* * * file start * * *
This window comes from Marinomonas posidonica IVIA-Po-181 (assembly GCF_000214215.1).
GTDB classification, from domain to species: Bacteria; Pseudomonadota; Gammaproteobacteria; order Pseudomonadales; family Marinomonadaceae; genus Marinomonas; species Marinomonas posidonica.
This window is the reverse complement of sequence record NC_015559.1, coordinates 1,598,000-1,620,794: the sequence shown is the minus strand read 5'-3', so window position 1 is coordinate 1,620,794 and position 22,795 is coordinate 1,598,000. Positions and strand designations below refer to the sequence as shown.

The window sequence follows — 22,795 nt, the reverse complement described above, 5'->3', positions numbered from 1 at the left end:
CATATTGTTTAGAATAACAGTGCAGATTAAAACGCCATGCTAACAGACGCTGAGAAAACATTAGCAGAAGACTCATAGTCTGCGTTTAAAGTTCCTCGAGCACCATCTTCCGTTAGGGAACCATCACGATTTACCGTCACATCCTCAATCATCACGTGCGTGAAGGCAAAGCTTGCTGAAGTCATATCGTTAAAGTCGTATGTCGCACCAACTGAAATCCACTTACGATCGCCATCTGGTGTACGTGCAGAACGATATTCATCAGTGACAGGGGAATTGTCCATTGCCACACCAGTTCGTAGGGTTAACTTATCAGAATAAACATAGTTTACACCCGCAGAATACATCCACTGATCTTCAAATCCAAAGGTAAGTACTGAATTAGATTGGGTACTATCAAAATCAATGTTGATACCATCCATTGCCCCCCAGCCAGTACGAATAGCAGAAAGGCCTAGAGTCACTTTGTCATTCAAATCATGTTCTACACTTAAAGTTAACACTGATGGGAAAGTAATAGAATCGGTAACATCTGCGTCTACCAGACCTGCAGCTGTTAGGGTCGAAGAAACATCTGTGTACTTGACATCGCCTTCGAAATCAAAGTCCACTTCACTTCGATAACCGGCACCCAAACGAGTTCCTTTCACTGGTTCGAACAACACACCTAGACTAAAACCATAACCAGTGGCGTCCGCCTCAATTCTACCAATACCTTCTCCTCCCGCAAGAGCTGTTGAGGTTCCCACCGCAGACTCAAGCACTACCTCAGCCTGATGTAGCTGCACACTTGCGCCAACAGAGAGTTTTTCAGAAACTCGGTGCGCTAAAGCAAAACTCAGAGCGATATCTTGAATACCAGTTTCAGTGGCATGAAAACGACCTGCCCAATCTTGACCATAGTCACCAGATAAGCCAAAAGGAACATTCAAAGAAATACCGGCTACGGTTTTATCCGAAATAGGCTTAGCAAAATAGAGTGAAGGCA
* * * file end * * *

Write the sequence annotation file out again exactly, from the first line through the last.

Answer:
This window comes from Marinomonas posidonica IVIA-Po-181 (assembly GCF_000214215.1).
GTDB classification, from domain to species: Bacteria; Pseudomonadota; Gammaproteobacteria; order Pseudomonadales; family Marinomonadaceae; genus Marinomonas; species Marinomonas posidonica.
This window is the reverse complement of sequence record NC_015559.1, coordinates 1,598,000-1,620,794: the sequence shown is the minus strand read 5'-3', so window position 1 is coordinate 1,620,794 and position 22,795 is coordinate 1,598,000. Positions and strand designations below refer to the sequence as shown.

The window sequence follows — 22,795 nt, the reverse complement described above, 5'->3', positions numbered from 1 at the left end:
CATATTGTTTAGAATAACAGTGCAGATTAAAACGCCATGCTAACAGACGCTGAGAAAACATTAGCAGAAGACTCATAGTCTGCGTTTAAAGTTCCTCGAGCACCATCTTCCGTTAGGGAACCATCACGATTTACCGTCACATCCTCAATCATCACGTGCGTGAAGGCAAAGCTTGCTGAAGTCATATCGTTAAAGTCGTATGTCGCACCAACTGAAATCCACTTACGATCGCCATCTGGTGTACGTGCAGAACGATATTCATCAGTGACAGGGGAATTGTCCATTGCCACACCAGTTCGTAGGGTTAACTTATCAGAATAAACATAGTTTACACCCGCAGAATACATCCACTGATCTTCAAATCCAAAGGTAAGTACTGAATTAGATTGGGTACTATCAAAATCAATGTTGATACCATCCATTGCCCCCCAGCCAGTACGAATAGCAGAAAGGCCTAGAGTCACTTTGTCATTCAAATCATGTTCTACACTTAAAGTTAACACTGATGGGAAAGTAATAGAATCGGTAACATCTGCGTCTACCAGACCTGCAGCTGTTAGGGTCGAAGAAACATCTGTGTACTTGACATCGCCTTCGAAATCAAAGTCCACTTCACTTCGATAACCGGCACCCAAACGAGTTCCTTTCACTGGTTCGAACAACACACCTAGACTAAAACCATAACCAGTGGCGTCCGCCTCAATTCTACCAATACCTTCTCCTCCCGCAAGAGCTGTTGAGGTTCCCACCGCAGACTCAAGCACTACCTCAGCCTGATGTAGCTGCACACTTGCGCCAACAGAGAGTTTTTCAGAAACTCGGTGCGCTAAAGCAAAACTCAGAGCGATATCTTGAATACCAGTTTCAGTGGCATGAAAACGACCTGCCCAATCTTGACCATAGTCACCAGATAAGCCAAAAGGAACATTCAAAGAAATACCGGCTACGGTTTTATCCGAAATAGGCTTAGCAAAATAGAGTGAAGGCA